Ruth Naylor’s original intent in writing this memoir was to reflect on her life and share personal stories of faith with her children and grandchildren. She writes of prayer and of God’s often unrecognized availability, presence, and providence. A writer-editor at one Christian Writers Conference examined the developing manuscript and encouraged her to add questions at the end of each chapter, directing reader reflection and extending the book’s usefulness far beyond just family.
A contemplative Quaker upbringing created keen awareness of the Holy Spirit and established a mystical foundation for the author’s life, helping her understand what it means to be in an active living-loving relationship with God, a channel of divine love such as revealed in the life and teachings of Jesus.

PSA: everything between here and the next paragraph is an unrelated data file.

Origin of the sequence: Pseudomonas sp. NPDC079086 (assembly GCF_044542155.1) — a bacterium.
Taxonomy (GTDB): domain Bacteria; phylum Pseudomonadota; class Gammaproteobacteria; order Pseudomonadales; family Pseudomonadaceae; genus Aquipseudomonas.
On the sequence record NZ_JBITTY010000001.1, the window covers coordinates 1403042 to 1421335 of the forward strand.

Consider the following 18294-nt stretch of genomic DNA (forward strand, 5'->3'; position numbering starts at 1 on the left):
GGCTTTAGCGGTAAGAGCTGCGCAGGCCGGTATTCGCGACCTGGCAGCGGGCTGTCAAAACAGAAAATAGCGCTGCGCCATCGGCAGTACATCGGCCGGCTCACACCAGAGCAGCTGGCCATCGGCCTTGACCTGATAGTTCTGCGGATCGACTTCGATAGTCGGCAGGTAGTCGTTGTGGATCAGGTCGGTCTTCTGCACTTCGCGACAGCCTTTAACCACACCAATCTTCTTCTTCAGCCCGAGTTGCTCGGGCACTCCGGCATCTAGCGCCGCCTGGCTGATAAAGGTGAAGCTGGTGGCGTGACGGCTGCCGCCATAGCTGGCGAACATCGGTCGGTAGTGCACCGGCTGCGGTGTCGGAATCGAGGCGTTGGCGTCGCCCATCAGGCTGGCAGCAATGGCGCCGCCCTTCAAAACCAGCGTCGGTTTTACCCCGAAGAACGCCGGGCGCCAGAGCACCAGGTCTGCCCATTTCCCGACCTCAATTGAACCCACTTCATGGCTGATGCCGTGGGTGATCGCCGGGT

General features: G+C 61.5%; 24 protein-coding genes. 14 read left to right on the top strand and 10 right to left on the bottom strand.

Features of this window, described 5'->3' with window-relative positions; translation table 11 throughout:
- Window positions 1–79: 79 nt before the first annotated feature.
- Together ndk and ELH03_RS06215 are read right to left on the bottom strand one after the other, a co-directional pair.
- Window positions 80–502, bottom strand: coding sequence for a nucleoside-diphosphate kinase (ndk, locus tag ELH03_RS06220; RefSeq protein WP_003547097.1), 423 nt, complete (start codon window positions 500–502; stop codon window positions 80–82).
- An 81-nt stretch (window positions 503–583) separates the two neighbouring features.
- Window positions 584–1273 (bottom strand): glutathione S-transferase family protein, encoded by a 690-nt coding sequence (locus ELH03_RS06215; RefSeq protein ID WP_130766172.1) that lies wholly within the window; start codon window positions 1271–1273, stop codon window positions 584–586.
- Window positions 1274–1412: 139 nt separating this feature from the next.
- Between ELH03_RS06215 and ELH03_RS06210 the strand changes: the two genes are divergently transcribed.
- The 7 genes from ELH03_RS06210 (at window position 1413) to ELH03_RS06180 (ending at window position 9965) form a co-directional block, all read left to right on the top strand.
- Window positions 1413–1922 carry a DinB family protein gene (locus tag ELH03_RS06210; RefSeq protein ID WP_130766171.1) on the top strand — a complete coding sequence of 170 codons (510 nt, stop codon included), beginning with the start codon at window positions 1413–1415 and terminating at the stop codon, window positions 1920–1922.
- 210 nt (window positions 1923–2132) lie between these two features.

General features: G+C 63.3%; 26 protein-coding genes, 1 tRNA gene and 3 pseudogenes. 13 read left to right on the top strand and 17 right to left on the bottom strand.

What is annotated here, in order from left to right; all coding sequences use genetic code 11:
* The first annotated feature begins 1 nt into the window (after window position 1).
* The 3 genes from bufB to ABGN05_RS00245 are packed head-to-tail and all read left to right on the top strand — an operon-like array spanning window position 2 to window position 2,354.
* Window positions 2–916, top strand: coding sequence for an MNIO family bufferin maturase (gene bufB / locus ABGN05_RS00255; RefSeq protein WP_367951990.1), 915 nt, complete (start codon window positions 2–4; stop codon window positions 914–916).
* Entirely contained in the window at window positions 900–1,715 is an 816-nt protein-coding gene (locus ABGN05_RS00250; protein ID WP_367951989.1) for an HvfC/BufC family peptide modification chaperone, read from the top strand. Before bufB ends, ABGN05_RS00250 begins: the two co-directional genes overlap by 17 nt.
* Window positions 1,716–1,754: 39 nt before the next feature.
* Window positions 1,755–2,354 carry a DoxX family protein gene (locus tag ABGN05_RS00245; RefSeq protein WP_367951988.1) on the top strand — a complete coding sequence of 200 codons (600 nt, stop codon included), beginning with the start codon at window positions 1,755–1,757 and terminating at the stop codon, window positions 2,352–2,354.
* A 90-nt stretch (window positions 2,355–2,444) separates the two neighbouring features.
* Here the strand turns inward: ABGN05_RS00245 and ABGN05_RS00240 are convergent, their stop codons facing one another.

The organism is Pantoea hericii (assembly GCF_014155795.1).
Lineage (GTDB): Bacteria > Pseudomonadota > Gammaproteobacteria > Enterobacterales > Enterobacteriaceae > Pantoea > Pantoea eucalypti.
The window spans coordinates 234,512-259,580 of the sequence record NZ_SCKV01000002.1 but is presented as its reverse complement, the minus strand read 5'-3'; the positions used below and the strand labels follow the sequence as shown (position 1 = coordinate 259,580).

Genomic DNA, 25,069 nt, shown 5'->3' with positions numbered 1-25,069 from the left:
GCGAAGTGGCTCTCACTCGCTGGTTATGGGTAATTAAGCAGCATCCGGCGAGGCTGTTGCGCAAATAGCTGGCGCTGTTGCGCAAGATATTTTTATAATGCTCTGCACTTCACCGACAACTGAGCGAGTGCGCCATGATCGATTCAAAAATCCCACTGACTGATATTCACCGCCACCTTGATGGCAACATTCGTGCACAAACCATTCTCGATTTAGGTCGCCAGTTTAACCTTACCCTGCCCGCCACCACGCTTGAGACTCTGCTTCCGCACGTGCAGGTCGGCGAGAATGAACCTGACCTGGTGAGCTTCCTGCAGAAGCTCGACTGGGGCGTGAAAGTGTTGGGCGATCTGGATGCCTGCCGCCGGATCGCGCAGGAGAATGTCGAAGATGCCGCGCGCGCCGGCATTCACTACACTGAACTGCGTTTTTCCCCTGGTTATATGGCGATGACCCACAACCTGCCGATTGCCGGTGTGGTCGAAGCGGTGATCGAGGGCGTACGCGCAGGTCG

Each chapter has its own theme, and the stories are not always in chronological order because some themes recur over a lifetime. The author shares openly the highs and lows of her less-than-perfect life—things not uncommon to humankind but which are seldom subjects of conversation in our fast-paced, secular world. The stories reveal vulnerability and challenges to faith as well as affirmations. Poems and prayers, written at or near the time of the unfolding stories, plumb the depths of the author’s experience.
Questions at the end of each chapter are similar to those a spiritual director might ask to invite consideration of one’s own spiritual journey—where faith has strengthened them, where it has faltered, or where it has invited new growth.